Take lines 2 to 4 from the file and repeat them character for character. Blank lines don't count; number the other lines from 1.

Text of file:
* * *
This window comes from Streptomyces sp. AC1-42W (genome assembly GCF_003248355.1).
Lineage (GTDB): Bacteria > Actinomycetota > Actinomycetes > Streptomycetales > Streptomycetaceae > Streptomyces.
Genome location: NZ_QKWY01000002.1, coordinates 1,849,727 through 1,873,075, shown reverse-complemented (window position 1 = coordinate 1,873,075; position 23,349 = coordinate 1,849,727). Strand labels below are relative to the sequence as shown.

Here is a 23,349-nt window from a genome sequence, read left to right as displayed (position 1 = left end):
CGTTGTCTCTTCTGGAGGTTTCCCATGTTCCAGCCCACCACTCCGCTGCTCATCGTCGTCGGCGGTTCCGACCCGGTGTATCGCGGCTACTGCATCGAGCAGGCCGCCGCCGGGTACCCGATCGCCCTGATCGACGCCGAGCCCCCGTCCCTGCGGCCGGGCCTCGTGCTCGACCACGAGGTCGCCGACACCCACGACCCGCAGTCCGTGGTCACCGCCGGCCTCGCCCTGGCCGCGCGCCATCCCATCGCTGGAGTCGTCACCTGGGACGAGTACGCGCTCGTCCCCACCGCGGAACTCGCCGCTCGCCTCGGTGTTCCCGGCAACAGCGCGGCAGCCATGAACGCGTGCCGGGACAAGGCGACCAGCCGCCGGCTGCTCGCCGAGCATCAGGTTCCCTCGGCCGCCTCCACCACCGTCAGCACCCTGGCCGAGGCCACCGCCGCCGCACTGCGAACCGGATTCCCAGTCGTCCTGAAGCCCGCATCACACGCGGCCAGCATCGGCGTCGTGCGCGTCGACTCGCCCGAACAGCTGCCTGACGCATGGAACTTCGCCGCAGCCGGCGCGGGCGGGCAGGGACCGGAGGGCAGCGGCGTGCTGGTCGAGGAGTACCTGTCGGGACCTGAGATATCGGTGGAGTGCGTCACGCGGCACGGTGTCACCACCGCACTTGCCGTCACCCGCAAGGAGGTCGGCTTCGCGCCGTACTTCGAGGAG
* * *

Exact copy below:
Lineage (GTDB): Bacteria > Actinomycetota > Actinomycetes > Streptomycetales > Streptomycetaceae > Streptomyces.
Genome location: NZ_QKWY01000002.1, coordinates 1,849,727 through 1,873,075, shown reverse-complemented (window position 1 = coordinate 1,873,075; position 23,349 = coordinate 1,849,727). Strand labels below are relative to the sequence as shown.

Here is a 23,349-nt window from a genome sequence, read left to right as displayed (position 1 = left end):